Photographs, histology and Raman spectroscopy of Protoceratops
and Mussaurus soft eggshells.
Image credits Mark A. Norell et al., (2020), Nature.

Researchers from the American Museum of Natural History and Yale University analyzed the eggs of two different non-avian dinosaurs to find that they resemble those of turtles in terms of microstructure, composition, and mechanical properties.

Meaning that early dinosaurs likely laid soft-shelled eggs. Under pressure from predators or the environment, dinosaurs evolved hard-shelled eggs at least three independent times, the team adds.

Getting an egg up

“The assumption has always been that the ancestral dinosaur egg was hard-shelled,” said lead author Mark Norell, chair and Macaulay Curator in the Museum’s Division of Paleontology. “Over the last 20 years, we’ve found dinosaur eggs around the world. But for the most part, they only represent three groups — theropod dinosaurs, advanced hadrosaurs like the duck-bill dinosaurs, and advanced sauropods.”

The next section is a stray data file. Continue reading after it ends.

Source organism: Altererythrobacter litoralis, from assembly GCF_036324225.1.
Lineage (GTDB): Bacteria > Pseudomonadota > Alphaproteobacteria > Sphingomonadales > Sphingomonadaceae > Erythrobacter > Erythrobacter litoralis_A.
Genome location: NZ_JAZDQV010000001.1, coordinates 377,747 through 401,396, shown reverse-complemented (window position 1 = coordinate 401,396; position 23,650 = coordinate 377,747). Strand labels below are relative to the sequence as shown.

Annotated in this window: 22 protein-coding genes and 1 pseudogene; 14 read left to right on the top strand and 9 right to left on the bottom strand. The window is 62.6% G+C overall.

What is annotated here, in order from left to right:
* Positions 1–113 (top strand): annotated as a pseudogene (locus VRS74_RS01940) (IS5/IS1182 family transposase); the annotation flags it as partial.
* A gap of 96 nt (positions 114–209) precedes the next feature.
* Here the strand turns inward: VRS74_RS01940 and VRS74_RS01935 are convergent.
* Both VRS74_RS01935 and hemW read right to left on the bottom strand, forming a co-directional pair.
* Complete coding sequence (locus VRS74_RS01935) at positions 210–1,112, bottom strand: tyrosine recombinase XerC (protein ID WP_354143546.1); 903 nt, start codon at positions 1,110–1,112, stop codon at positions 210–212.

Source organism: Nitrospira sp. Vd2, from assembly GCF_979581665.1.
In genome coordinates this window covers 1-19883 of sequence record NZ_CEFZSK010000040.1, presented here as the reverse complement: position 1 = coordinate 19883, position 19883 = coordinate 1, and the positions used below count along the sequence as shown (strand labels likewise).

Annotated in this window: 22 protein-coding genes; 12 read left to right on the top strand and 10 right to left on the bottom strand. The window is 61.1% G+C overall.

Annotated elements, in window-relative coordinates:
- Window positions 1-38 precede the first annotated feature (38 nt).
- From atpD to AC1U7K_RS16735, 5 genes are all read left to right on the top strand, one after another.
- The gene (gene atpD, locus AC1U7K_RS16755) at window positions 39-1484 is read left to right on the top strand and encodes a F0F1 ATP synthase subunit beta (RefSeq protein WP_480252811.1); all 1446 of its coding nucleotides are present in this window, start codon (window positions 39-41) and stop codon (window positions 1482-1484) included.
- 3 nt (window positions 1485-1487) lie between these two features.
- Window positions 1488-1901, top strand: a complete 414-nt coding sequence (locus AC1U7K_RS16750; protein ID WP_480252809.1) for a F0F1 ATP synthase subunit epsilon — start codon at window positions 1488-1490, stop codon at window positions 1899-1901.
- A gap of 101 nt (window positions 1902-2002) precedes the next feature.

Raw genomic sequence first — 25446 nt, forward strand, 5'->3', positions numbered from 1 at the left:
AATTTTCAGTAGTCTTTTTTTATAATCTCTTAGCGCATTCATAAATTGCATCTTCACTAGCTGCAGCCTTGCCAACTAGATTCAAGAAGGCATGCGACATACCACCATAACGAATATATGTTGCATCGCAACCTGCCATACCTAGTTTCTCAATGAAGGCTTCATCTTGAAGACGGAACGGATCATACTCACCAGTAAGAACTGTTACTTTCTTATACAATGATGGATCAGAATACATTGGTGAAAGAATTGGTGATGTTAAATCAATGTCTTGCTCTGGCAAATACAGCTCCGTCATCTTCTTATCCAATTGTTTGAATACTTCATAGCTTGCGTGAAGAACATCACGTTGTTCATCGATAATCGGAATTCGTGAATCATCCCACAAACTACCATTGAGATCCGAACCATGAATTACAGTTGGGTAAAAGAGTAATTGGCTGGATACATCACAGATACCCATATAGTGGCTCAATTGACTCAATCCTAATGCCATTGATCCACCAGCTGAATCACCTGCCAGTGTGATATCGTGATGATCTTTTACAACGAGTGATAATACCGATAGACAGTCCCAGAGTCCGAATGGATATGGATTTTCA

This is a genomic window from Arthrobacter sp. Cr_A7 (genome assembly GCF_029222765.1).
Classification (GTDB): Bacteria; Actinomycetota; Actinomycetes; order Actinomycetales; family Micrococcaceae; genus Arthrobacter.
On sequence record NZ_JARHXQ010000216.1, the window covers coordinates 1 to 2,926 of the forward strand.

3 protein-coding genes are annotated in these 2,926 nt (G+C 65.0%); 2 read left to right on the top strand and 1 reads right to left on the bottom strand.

“At the same time, we’ve found thousands of skeletal remains of ceratopsian dinosaurs, but almost none of their eggs. So why weren’t their eggs preserved? My guess — and what we ended up proving through this study — is that they were soft-shelled.”

Amniotes are a group of animals including birds, mammals, and reptiles, which reproduce by laying eggs with an inner membrane or “amnion”. This membrane helps keep the embryo from drying out. Some amniotes, the team explains, including many turtles, lizards, and snakes, lay soft-shelled eggs, whereas others (mostly birds) lay hard-shelled eggs. Their hardness comes from high levels of calcification in the shell.

Harder eggshells provide better protection from the environment and was a big development for amniotes, as it allowed for more eggs to survive until hatching in more varied environments.

Modern crocodilians and birds, the closest living relatives to the dinosaurs, lay hard-shelled eggs. The fact that soft-shelled eggs rarely fossilize also helped as it made it extremely difficult to study the transition from soft to hard eggshells. So, it was assumed that non-avian dinosaurs used this type of shell.